Welde and her kids (then in their 20s) started doing research and learned that it was possible for dogs with certain cancers to have bone marrow transplants, though it is a rare procedure. The family was encouraged by the fact that 60% of dogs who had received a transplant were still alive after two years.

Cornell does not perform bone marrow transplants, but the oncology team supported the family’s decision to have the procedure done at a veterinary hospital in Bellingham, Washington, by Dr. Edmund Sullivan, considered a pioneer in bone marrow transplants in dogs.

A bone marrow transplant involves replacing the patient’s cancerous bone marrow cells with healthy stem cells from a compatible donor — usually a relative — so that was the next hurdle. Fortunately, Welde was able to locate a match through the  organization from which they adopted Galaxie.

Galaxie in front of CVM entrance
Three years after his diagnosis, Galaxie is healthy and thriving. Photo provided.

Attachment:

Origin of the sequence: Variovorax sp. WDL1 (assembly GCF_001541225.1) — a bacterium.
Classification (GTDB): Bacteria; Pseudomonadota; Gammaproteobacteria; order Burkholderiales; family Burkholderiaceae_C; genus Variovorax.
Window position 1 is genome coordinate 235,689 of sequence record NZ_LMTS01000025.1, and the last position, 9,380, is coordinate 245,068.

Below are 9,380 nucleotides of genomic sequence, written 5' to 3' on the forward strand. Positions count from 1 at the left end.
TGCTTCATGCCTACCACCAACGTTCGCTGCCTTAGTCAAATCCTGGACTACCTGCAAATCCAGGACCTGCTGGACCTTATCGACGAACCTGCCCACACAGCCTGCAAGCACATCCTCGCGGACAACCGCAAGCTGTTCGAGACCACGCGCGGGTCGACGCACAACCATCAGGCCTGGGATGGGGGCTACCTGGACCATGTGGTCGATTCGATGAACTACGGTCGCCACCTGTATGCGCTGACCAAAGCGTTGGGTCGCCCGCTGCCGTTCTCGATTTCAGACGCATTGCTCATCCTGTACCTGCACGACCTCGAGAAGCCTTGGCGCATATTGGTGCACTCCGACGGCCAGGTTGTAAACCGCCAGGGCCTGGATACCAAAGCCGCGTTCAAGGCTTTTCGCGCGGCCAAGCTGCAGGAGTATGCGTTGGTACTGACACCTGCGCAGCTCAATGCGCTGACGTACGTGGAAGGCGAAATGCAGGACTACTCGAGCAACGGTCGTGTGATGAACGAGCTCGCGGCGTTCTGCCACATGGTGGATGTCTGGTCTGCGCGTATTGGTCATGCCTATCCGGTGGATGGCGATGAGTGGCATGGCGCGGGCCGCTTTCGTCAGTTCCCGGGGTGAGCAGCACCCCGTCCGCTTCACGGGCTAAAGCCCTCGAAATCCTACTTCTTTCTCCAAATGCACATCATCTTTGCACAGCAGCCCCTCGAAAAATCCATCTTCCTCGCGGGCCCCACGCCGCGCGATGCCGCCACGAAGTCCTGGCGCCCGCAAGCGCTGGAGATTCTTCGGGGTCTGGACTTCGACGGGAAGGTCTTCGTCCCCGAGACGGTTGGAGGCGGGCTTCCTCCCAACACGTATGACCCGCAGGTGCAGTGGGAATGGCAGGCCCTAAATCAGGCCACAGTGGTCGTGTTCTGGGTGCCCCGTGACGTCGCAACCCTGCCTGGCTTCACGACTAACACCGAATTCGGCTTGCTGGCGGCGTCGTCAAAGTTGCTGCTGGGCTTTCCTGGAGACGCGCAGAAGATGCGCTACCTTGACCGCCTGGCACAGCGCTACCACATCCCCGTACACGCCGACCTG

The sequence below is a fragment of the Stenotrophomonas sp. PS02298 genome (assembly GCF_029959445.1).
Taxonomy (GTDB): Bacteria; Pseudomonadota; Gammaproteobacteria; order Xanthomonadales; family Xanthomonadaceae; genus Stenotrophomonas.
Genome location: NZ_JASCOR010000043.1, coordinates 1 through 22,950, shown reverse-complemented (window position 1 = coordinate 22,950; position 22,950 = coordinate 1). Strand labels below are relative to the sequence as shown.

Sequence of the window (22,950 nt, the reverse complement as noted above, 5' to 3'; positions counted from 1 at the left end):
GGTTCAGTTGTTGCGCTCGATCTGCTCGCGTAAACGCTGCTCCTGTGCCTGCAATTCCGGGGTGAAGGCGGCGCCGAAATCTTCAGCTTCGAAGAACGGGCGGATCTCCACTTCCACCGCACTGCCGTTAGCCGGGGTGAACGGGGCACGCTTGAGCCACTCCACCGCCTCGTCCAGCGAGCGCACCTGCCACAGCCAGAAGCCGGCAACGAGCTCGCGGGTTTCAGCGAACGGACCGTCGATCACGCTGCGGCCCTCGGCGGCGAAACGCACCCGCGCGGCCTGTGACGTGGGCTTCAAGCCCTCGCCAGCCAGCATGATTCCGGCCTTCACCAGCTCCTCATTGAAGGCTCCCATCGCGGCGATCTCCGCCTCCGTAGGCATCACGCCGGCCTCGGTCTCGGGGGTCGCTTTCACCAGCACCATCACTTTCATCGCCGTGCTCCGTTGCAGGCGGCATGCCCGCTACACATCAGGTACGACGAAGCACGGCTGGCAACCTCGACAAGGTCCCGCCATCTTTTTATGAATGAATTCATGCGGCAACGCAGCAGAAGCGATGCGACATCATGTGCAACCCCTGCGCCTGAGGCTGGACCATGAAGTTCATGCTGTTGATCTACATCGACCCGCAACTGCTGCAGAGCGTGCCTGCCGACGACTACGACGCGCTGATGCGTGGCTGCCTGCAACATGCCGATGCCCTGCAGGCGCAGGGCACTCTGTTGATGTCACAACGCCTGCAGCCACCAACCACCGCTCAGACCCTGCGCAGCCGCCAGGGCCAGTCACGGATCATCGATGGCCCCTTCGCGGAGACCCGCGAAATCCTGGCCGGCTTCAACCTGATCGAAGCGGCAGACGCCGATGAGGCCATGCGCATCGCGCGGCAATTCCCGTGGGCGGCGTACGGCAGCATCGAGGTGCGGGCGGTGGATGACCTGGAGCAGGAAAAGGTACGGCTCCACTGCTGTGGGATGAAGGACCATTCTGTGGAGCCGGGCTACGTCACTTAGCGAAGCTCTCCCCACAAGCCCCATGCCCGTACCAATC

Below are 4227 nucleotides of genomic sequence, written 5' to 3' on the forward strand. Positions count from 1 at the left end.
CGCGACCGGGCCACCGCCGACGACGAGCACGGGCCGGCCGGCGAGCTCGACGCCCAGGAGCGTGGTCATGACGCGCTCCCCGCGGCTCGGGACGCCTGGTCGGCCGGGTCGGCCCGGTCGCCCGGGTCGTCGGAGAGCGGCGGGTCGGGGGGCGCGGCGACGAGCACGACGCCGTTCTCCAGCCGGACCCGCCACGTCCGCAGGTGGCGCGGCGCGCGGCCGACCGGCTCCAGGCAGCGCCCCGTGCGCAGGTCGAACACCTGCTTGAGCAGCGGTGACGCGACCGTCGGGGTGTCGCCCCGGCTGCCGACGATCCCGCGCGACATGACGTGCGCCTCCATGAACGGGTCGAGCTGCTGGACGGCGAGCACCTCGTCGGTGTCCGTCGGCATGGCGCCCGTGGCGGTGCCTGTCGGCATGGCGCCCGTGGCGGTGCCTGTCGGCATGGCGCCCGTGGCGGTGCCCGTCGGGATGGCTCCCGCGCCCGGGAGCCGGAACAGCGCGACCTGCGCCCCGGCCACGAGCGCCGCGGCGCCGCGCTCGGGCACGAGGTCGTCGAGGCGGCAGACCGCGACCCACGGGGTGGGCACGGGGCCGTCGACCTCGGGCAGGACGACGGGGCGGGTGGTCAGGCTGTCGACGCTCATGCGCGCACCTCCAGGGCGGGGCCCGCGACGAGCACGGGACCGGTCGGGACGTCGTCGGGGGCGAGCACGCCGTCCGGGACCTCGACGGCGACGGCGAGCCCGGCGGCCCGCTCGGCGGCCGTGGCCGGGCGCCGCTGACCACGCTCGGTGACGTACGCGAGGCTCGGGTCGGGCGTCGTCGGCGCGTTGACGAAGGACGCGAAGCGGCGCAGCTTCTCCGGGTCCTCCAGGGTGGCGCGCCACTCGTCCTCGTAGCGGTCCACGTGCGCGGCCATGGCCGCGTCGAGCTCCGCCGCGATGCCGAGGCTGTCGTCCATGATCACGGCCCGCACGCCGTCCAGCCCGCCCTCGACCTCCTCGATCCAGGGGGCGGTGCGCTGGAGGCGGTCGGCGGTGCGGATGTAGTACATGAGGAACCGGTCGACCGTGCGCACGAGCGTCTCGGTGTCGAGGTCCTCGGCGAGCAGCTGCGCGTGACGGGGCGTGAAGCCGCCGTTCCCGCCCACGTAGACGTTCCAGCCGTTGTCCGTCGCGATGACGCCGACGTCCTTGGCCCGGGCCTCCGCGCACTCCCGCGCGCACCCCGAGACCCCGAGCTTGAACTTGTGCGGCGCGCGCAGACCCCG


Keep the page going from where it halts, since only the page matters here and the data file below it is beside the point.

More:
In November 2018, Galaxie’s immune cells were essentially wiped out via radiation and replaced with healthy stem cells from his half-brother, Edgar. “The [cells] set up shop and they started multiplying. And by two weeks he was released from that hospital, and he had a whole new immune system cancer-free,” Welde says. Galaxie became the 25th family pet to undergo this type of bone marrow transplant.

Balkman and her team were in close touch with Dr. Sullivan throughout.  “It was an exceptional collaboration in treating a very challenging, complex dog over a long period of time in the context of a transplant, a very unusual treatment they were also learning about along the way,” says Welde.

In addition to putting Galaxie into remission with chemotherapy so he could undergo the transplant, CUHA handled all of Galaxie’s post-transplant care. “Dr. Balkman was the anchor for the whole process,” she says. “One of the reasons why I felt like I could do this transplant is because I knew Cornell would have our back afterwards. They were his medical oncology home, and they still are.”